The hybridization of art house and action doesn't happen all that often, but it should, if mashing the two genres makes for film as riveting and rattling as The Hurt Locker. Kathryn Bigelow continues her fascination with hazardous occupations - after cops and robbers in Blue Steel and Point Break, submarine runners in K-19: The Widowmaker - with this story of an elite bomb-dismantling squad winding down a tour of duty in Iraq.
"Story" is perhaps misleading, as The Hurt Locker charts a series of missions, some more successful than others, with only the occasional interlude of drunken roughhousing. There's a sameness to the action that perfectly mimics what awaits the explosive ordnance disposal squad every time the three-man team pulls up to a job in their Humvee: every day another bomb, or 10, to dismantle, and every day another chance to get blown into a million itty bits.
The squad is composed of the team leader, Staff Sgt. William James (Jeremy Renner), thrill-seeking and damaged in an unarticulated way; Sgt. JT Sanborn (Anthony Mackie), the sensible, upright one; and Specialist Owen Eldridge (Brian Geraghty), just a kid, really, who is starting to crack under the strain of the ceaseless violence.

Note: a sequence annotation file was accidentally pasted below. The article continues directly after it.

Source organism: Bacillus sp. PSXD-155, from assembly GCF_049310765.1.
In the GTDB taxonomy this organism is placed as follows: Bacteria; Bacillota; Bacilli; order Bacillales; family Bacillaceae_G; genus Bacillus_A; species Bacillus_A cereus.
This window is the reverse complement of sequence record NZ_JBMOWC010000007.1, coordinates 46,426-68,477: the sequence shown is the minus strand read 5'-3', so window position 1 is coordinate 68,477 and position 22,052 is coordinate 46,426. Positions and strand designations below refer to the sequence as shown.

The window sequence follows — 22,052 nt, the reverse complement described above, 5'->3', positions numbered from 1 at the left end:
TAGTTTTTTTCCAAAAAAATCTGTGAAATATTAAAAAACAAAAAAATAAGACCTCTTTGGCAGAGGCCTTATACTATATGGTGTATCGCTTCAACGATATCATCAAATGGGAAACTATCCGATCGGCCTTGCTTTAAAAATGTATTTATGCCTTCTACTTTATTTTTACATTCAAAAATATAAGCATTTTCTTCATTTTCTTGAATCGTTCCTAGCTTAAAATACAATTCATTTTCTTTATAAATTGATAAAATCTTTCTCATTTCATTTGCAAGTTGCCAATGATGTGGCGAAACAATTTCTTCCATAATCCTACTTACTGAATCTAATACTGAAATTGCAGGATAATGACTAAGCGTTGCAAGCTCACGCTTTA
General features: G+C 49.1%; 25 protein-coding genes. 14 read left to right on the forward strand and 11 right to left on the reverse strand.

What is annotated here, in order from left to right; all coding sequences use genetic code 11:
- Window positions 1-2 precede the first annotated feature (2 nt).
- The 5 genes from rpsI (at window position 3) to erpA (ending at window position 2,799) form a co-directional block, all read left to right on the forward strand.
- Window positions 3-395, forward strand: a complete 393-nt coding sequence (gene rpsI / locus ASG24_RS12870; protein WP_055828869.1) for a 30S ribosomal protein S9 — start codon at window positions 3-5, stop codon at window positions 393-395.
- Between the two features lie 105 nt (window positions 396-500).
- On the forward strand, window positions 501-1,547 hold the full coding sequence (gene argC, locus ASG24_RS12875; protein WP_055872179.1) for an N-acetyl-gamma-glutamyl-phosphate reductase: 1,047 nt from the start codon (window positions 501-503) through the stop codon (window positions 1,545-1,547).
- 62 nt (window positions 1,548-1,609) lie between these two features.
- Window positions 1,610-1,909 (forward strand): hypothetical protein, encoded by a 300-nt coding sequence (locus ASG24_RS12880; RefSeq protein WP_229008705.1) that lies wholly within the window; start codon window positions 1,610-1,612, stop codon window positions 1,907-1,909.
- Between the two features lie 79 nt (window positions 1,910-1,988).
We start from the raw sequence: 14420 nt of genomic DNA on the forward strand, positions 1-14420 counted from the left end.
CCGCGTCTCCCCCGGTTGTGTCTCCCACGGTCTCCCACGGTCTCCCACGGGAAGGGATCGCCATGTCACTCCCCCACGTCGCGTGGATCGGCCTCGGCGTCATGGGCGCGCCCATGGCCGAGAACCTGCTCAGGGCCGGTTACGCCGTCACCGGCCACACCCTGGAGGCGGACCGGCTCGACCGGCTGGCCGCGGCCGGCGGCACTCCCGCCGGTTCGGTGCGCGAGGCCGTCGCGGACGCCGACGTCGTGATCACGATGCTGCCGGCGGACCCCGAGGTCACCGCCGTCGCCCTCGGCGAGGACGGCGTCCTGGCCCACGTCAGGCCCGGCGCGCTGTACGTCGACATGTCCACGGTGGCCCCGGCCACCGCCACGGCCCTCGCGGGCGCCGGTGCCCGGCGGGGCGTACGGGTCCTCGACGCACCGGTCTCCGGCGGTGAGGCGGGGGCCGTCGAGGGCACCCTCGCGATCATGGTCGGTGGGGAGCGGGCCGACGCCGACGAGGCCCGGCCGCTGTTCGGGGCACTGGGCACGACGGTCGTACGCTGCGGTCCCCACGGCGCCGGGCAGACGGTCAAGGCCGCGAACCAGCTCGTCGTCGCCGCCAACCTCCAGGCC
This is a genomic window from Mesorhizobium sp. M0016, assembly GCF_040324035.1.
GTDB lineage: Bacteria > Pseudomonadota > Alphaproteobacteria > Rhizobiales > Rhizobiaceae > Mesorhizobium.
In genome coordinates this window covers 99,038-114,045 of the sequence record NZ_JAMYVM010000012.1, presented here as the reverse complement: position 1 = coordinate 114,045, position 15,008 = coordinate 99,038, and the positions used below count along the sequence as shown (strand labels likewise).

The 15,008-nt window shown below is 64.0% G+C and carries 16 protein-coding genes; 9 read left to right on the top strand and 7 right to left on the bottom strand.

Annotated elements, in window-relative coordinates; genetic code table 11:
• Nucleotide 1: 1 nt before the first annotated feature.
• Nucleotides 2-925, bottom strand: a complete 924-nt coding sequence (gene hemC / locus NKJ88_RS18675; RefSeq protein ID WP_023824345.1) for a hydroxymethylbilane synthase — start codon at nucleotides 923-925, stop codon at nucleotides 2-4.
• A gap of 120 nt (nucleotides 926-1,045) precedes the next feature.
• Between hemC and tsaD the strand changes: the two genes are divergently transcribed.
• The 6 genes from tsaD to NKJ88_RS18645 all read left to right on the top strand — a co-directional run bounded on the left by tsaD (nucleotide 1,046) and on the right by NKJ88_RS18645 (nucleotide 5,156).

With a minimum of expository dialogue at their disposal, all three actors create fully fleshed characters, but it's Renner who emerges as the film's focal point. He inspires sympathy, admiration and aggravation in equal turns as the adrenaline junkie staff sergeant whose reckless methods seem almost cowboy cool - that is, until you realize his death wish has a real danger of catching others in its crosshairs.
There's no moralizing here, no monologuing about why we fight. The Hurt Locker mostly restricts its focus to dramatizing the dirty work of bomb-dismantling in a war zone, and that it does brilliantly. The tension is enough to make you slightly sick, and the overall mood of the thing is deeply dispiriting, but then, nobody ever said that war isn't hell.